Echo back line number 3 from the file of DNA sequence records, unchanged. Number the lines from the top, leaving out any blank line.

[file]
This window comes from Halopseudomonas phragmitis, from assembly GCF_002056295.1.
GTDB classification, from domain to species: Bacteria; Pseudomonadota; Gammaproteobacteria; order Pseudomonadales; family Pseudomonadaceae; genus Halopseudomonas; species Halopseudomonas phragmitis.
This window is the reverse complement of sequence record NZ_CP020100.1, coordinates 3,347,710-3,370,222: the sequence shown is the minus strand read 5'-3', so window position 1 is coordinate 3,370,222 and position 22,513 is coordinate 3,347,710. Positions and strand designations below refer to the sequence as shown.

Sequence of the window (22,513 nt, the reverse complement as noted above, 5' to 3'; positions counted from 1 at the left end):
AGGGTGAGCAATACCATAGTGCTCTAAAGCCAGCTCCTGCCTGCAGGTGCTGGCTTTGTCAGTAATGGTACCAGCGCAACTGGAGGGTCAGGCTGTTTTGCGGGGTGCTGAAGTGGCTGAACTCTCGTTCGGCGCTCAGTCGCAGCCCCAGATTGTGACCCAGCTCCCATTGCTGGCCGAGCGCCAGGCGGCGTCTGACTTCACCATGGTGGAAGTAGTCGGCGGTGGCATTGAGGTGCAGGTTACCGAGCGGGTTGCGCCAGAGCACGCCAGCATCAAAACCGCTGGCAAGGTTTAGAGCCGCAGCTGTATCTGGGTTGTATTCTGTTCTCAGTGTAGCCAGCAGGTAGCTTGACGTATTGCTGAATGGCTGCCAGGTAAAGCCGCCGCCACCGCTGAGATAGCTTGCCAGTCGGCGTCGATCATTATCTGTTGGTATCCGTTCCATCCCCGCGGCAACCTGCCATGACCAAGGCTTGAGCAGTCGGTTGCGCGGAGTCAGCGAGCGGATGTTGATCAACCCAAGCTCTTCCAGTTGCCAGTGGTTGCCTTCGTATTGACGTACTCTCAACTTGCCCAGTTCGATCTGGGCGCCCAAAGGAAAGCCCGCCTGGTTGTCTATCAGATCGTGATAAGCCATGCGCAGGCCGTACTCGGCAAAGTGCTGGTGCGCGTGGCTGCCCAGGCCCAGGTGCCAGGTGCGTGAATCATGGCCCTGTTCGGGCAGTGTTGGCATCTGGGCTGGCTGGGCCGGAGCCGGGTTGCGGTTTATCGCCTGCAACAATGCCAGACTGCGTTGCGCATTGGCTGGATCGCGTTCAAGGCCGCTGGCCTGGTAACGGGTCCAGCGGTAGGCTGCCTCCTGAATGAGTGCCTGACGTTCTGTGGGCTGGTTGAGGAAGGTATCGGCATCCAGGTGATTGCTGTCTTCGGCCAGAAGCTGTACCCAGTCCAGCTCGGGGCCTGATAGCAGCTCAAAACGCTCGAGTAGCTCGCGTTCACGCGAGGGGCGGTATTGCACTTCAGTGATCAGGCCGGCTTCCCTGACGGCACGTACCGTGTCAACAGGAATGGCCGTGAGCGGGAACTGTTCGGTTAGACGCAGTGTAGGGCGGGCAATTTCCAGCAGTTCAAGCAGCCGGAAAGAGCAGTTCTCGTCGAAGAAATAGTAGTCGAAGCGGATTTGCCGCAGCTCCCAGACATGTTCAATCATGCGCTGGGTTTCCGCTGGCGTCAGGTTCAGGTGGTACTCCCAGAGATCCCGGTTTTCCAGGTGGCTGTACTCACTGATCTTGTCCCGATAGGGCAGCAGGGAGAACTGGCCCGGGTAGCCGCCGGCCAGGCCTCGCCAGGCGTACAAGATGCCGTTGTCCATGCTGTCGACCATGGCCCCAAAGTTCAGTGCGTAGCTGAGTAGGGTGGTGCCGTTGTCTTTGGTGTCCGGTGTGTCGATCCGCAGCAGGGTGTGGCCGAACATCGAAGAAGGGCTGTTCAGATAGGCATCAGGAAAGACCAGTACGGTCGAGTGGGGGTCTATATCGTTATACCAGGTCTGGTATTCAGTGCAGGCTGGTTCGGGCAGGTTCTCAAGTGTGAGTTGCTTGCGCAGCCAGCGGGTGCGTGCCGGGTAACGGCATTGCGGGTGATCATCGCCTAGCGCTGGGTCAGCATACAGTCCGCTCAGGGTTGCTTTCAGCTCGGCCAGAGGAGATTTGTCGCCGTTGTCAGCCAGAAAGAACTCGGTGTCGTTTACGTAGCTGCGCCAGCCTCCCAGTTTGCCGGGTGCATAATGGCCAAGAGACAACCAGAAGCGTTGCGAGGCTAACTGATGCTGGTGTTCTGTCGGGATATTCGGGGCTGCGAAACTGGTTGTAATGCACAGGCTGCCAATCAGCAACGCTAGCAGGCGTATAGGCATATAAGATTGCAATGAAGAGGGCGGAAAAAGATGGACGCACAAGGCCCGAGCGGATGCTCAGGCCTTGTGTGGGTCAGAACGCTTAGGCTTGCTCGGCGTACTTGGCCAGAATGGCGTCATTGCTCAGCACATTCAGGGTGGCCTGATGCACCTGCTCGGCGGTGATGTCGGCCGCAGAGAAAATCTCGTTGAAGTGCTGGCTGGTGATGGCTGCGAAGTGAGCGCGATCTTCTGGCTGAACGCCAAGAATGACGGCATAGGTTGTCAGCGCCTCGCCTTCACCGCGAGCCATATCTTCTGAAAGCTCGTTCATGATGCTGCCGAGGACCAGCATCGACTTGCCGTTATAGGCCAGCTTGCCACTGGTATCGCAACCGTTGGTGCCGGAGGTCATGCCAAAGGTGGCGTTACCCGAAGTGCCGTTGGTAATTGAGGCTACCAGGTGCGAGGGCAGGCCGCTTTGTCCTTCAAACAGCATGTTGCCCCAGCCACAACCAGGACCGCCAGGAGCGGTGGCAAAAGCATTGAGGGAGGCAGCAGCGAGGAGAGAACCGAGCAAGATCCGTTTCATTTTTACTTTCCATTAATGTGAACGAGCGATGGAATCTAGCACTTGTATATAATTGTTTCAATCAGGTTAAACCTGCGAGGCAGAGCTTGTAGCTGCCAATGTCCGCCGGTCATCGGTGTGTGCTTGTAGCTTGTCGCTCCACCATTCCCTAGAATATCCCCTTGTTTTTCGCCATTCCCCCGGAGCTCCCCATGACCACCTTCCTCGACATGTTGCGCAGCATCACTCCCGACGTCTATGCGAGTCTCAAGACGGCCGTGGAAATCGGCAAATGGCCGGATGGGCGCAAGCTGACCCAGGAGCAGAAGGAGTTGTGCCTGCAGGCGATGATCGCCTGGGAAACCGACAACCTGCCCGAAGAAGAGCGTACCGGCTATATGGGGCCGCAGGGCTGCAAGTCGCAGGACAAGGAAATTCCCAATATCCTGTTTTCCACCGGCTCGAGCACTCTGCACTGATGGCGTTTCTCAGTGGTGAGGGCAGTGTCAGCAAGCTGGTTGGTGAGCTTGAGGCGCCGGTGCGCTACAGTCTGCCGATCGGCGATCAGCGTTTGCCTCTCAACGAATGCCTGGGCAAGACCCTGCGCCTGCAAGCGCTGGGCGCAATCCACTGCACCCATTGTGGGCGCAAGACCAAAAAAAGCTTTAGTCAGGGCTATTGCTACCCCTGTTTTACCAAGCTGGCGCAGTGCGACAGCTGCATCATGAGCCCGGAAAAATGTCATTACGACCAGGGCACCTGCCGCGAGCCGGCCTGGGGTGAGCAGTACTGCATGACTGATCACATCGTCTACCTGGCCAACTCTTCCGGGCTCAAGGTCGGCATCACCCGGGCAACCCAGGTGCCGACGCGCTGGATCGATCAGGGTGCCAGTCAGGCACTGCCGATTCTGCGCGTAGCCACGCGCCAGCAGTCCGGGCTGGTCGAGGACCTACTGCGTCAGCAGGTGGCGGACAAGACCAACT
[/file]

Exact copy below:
This window is the reverse complement of sequence record NZ_CP020100.1, coordinates 3,347,710-3,370,222: the sequence shown is the minus strand read 5'-3', so window position 1 is coordinate 3,370,222 and position 22,513 is coordinate 3,347,710. Positions and strand designations below refer to the sequence as shown.